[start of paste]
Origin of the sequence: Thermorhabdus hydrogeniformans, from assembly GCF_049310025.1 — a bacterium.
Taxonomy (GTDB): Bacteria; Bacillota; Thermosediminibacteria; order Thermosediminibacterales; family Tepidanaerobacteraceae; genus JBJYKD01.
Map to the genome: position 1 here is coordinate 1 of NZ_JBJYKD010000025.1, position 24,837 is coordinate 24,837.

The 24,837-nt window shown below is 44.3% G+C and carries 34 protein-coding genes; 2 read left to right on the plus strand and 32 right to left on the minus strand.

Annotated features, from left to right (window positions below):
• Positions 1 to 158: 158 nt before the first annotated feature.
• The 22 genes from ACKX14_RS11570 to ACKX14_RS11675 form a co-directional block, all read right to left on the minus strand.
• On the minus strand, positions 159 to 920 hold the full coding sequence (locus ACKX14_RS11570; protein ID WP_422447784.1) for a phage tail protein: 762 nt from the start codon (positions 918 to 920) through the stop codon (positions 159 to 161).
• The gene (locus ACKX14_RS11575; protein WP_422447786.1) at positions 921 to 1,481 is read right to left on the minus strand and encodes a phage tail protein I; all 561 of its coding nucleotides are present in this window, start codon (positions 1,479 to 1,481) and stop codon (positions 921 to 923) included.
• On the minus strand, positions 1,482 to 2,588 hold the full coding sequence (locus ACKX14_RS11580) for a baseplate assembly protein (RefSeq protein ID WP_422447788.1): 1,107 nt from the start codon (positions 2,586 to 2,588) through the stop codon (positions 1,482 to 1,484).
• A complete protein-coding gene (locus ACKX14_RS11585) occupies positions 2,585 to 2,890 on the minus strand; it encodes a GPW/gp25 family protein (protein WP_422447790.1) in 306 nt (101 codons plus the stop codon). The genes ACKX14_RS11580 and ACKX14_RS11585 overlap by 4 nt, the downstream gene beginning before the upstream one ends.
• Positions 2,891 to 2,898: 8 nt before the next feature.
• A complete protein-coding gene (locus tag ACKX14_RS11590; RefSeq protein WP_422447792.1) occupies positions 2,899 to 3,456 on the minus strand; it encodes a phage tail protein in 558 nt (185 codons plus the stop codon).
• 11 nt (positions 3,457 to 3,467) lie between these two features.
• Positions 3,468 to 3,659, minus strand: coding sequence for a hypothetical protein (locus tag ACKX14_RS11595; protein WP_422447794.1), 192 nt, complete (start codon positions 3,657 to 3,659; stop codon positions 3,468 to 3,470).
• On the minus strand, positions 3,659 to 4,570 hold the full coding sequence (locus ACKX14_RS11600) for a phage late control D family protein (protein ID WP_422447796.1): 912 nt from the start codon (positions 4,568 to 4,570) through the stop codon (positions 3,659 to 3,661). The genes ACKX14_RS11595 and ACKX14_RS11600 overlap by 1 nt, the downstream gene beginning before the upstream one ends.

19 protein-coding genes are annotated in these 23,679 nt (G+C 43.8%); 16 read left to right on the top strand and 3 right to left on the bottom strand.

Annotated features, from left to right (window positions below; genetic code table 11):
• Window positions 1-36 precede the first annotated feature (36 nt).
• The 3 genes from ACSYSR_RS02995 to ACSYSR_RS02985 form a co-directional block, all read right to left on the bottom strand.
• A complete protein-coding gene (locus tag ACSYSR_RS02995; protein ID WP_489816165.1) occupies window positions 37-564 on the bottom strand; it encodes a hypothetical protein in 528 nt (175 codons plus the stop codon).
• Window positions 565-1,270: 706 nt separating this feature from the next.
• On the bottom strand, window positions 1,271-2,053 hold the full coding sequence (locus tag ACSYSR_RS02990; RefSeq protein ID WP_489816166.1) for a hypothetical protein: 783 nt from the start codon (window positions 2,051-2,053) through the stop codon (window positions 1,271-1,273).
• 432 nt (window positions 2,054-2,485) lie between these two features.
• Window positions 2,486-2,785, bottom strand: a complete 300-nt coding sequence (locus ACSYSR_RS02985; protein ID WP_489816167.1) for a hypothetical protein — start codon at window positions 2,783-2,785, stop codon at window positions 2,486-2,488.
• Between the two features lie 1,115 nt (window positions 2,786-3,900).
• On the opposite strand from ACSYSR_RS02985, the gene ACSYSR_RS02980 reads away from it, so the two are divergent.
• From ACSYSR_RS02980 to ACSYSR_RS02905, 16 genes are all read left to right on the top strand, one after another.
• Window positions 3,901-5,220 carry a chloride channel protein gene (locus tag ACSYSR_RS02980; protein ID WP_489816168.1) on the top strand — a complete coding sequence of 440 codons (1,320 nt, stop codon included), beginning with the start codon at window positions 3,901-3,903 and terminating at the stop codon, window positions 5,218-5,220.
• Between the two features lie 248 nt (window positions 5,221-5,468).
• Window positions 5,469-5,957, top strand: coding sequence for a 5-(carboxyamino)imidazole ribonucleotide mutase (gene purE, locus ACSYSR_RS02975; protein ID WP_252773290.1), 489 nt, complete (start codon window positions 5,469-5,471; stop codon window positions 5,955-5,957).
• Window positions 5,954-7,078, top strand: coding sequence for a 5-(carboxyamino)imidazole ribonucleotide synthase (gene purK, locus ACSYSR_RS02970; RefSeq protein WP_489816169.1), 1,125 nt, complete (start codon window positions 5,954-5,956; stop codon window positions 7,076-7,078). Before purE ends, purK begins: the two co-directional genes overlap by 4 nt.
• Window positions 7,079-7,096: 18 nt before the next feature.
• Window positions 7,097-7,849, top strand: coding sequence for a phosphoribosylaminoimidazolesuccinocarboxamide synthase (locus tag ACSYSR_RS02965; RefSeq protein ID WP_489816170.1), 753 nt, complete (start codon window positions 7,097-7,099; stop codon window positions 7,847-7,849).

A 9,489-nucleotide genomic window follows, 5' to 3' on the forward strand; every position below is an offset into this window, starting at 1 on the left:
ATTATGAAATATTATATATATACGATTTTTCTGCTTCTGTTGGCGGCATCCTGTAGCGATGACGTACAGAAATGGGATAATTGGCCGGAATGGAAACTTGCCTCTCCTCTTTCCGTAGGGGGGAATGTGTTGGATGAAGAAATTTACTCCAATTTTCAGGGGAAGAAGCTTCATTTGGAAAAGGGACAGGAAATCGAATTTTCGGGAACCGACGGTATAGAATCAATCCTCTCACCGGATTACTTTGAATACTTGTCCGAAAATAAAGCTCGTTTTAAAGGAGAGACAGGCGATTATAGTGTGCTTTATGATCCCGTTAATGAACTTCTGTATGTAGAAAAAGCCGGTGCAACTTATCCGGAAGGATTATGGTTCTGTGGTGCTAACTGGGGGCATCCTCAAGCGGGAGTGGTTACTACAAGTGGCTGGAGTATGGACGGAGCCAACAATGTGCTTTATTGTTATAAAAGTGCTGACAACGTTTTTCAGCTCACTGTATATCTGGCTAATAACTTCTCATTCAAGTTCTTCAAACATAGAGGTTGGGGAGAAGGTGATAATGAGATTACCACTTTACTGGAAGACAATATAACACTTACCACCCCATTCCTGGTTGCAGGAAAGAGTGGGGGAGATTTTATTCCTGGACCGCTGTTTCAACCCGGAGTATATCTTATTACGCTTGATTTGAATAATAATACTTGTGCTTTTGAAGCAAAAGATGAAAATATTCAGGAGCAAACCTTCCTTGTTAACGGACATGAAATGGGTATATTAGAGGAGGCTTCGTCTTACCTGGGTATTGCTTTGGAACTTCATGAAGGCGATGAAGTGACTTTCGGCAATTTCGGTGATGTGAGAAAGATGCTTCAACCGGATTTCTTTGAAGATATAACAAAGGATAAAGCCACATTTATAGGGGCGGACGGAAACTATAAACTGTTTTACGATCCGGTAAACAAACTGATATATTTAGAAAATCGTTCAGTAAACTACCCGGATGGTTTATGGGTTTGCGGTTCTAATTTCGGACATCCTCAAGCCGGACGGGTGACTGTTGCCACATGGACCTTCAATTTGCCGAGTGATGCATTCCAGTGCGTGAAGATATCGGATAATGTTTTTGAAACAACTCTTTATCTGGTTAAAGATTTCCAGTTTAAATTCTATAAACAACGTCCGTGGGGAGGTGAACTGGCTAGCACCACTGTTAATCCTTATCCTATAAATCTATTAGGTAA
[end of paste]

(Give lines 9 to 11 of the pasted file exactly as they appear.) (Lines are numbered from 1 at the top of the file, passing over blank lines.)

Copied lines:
• The gene (locus ACKX14_RS11575; protein WP_422447786.1) at positions 921 to 1,481 is read right to left on the minus strand and encodes a phage tail protein I; all 561 of its coding nucleotides are present in this window, start codon (positions 1,479 to 1,481) and stop codon (positions 921 to 923) included.
• On the minus strand, positions 1,482 to 2,588 hold the full coding sequence (locus ACKX14_RS11580) for a baseplate assembly protein (RefSeq protein ID WP_422447788.1): 1,107 nt from the start codon (positions 2,586 to 2,588) through the stop codon (positions 1,482 to 1,484).
• A complete protein-coding gene (locus ACKX14_RS11585) occupies positions 2,585 to 2,890 on the minus strand; it encodes a GPW/gp25 family protein (protein WP_422447790.1) in 306 nt (101 codons plus the stop codon). The genes ACKX14_RS11580 and ACKX14_RS11585 overlap by 4 nt, the downstream gene beginning before the upstream one ends.